Louisiana Justices Hear Arguments In Sodomy Conviction Appeal
Baton Rouge Advocate,
April 12, 2000
525 Lafayette St., Baton Rouge, LA, 70821
By Joe Gyan Jr., New Orleans bureau
NEW ORLEANS Louisianas 195-year-old sodomy law, which makes
noncommercial oral and anal sex between consenting adults a felony punishable by up to
five years in prison, is an unconstitutional violation of privacy, an attorney for a man
convicted under the law told the state Supreme Court on Tuesday.
"We dont have police officers in our bedrooms; we have the state in our
bedrooms," Gretna attorney Byrne Dyer III, who represents Mitchell Smith, argued
during a hearing at the Supreme Court.
But Orleans Parish Assistant District Attorney Valentin Solino, who said privacy rights
were not argued at Smiths criminal trial, urged the justices to hold off ruling on
the sodomy laws legality until a civil court attack on the law makes its way to the
The civil case involves a 1994 lawsuit filed by several gay men and lesbians and the
Louisiana Electorate of Gays and Lesbians. The suit raises privacy concerns but also
contends that the sodomy law unfairly targets gays for punishment and legitimizes hatred
of homosexuals. The law applies equally to heterosexuals and homosexuals.
In that case, Orleans Parish Civil District Judge Carolyn Gill-Jefferson threw out the
law in March 1999 on privacy grounds. The state had argued that gay men and lesbians
choose their sexual orientation and that the law is needed to promote marriage and
encourage procreation. The state also contends it has the authority to outlaw immoral
conduct and impose penalties for engaging in it.
The state Supreme Court also heard Tuesday from attorneys for several accused
prostitutes who argued that the sodomy or "crime against nature"
law punishes accused prostitutes more severely for soliciting oral sex rather than
intercourse. The accused prostitutes allegedly offered undercover police officers oral sex
Under the crime against nature law, commercial oral sex is punishable by up to five
years in prison. Prostitution, defined as offering intercourse for money or trade, is a
misdemeanor with a maximum sentence of six months.
"The Legislature says oral sex is different from vaginal sex," Solino argued.
Attorney Cassandra Caswell, who represents one of the accused prostitutes, countered
that oral sex between a man and a woman "is not unnatural behavior." Attorney
Sharon Setzer, who represents two other accused prostitutes, argued that oral sex "is
a commonly practiced form of conduct." Setzer said the different penalties for
commercial oral sex and prostitution amount to cruel and unusual punishment in violation
of the Eighth Amendment.
The Supreme Court took Tuesdays arguments under advisement without indicating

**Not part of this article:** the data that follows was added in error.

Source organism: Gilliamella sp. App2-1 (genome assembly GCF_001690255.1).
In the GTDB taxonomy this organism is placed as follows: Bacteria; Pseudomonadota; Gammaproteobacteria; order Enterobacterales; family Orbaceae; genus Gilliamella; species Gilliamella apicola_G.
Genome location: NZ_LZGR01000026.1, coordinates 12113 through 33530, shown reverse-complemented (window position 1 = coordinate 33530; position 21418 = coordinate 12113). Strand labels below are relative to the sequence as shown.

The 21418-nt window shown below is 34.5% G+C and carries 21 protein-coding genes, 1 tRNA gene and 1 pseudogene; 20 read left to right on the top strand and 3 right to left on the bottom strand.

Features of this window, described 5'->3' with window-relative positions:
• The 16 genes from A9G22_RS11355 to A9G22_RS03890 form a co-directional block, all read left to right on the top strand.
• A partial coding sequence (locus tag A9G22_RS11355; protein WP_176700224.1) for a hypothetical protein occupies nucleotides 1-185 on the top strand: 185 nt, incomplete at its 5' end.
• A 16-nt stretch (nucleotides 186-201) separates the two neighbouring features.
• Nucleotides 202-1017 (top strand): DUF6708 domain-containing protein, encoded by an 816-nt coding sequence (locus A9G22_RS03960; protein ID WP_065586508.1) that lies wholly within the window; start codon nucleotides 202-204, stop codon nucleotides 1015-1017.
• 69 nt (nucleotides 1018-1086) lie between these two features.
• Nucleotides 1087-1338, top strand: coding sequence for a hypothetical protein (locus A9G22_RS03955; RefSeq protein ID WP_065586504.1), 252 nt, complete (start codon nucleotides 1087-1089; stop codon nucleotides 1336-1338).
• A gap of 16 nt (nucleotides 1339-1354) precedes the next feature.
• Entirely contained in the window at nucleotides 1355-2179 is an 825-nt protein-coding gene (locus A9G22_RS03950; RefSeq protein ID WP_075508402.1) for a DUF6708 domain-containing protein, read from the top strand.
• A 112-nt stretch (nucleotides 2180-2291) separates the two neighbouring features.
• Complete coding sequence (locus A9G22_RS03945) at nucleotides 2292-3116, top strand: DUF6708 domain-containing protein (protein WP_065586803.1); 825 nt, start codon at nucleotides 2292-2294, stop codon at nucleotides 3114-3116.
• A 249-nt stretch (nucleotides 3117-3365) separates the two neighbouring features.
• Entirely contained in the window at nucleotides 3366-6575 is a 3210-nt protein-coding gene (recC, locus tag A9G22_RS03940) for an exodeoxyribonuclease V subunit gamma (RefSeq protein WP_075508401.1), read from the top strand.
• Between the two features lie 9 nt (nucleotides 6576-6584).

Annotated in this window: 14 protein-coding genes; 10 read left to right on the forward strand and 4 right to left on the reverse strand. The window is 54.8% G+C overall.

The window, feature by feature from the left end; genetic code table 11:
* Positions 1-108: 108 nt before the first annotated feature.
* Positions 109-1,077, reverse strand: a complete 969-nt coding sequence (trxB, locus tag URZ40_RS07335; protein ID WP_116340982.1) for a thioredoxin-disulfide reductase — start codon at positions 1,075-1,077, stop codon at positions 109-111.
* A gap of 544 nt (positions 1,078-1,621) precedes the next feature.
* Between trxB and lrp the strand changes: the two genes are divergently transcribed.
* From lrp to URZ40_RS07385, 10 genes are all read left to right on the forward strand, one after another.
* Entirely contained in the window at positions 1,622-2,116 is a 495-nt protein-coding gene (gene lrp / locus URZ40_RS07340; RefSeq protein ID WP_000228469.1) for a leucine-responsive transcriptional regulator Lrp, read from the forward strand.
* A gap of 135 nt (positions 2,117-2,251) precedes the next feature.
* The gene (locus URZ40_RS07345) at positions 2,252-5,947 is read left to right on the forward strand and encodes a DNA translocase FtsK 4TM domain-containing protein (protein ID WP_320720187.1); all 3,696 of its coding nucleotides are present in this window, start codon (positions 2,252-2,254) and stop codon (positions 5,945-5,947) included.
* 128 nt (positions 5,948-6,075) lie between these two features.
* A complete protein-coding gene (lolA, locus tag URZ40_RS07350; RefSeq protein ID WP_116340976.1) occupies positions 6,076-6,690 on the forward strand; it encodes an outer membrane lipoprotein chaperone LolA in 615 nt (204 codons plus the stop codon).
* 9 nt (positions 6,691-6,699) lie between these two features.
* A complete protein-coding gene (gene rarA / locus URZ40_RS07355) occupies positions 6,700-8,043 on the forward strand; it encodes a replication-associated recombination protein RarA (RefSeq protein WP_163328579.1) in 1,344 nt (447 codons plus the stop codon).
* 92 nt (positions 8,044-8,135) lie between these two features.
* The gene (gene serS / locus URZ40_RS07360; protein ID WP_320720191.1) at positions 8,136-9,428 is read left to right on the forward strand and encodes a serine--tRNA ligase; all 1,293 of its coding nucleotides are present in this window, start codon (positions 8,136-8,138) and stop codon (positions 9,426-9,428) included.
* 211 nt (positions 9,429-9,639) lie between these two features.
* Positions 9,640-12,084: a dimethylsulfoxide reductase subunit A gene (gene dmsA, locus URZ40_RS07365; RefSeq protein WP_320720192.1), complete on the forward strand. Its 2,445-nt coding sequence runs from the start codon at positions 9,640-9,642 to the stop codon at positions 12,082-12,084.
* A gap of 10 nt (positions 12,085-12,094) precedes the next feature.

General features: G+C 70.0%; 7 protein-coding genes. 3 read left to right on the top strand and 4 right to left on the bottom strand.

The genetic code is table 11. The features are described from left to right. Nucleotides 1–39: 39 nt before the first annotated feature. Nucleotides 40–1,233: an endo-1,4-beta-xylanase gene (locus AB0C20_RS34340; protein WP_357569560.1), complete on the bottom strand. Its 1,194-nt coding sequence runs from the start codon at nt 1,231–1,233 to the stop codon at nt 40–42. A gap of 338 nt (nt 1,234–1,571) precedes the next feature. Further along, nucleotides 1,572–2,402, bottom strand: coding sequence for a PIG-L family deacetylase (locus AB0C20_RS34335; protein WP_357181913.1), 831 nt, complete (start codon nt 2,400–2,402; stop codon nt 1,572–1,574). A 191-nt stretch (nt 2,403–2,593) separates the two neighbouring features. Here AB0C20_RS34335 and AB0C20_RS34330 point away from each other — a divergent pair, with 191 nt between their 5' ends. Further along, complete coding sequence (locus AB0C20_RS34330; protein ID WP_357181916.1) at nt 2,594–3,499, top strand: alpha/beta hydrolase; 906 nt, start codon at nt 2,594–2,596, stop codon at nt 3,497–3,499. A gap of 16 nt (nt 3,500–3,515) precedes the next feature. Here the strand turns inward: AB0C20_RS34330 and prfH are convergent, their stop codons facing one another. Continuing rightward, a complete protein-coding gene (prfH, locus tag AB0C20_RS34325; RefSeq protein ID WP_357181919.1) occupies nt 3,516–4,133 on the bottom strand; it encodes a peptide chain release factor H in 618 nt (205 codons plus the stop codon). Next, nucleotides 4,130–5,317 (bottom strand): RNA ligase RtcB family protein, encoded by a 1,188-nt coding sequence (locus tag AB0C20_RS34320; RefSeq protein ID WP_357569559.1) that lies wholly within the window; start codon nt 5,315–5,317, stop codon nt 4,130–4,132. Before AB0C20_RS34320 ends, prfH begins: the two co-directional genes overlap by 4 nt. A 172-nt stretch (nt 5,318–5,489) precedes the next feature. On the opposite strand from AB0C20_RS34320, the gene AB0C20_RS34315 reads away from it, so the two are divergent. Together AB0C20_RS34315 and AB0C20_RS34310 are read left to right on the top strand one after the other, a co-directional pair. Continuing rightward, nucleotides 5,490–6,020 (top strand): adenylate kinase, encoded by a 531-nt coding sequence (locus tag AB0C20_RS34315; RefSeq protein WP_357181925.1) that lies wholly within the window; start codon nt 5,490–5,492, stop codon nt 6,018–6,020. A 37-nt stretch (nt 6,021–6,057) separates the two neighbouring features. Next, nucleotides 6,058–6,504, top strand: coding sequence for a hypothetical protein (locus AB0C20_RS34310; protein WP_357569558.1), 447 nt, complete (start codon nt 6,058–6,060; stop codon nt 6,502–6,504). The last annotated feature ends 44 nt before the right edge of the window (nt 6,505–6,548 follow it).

when a ruling would be issued.
In the noncommercial oral sex case, Smith was accused of raping a woman. Orleans Parish
Criminal District Judge Patrick Quinlan acquitted him of rape, but found him guilty of
"crime against nature" because both Smith and the woman admitted they engaged in
oral sex. Smith testified that he had consensual oral sex with the woman.
"Although not charged, she was equally guilty of the crime," Justice Jeffrey
Victory said during the hearing.
In throwing out the long-standing sodomy law in February 1999, a unanimous three-judge
panel of the 4th Circuit Court of Appeal said noncommercial, consensual oral and anal sex
is protected by the right to privacy in the Louisiana Constitution. The 4th Circuit judges
reversed Smiths 1996 conviction and sentence a three-year suspended jail term
and two years of probation.
The American Civil Liberties Union intervened in the case on Smiths behalf,
arguing in legal papers filed at the high court that the state has no compelling or even
rational interest to justify criminalizing private, noncommercial sexual activity between
consenting adults whatever their sexual orientation.
The 4th Circuit judges said they examined constitutional cases on sodomy laws in other
states, rejecting arguments that sodomy is immoral, discourages procreation and leads to
short-lived and shallow relationships.
The judges also cited a 6-1 decision by the Georgia Supreme Court in November 1998 that
struck down that states 165-year-old sodomy law because of privacy rights guaranteed
in the Georgia Constitution. In 1986, the U.S. Supreme Court upheld Georgias sodomy
law by a 5-4 vote, saying consenting adults have no constitutional right to private
homosexual conduct. That decision prompted gay rights advocates to file suits in state
courts saying sodomy laws violate state constitutions.
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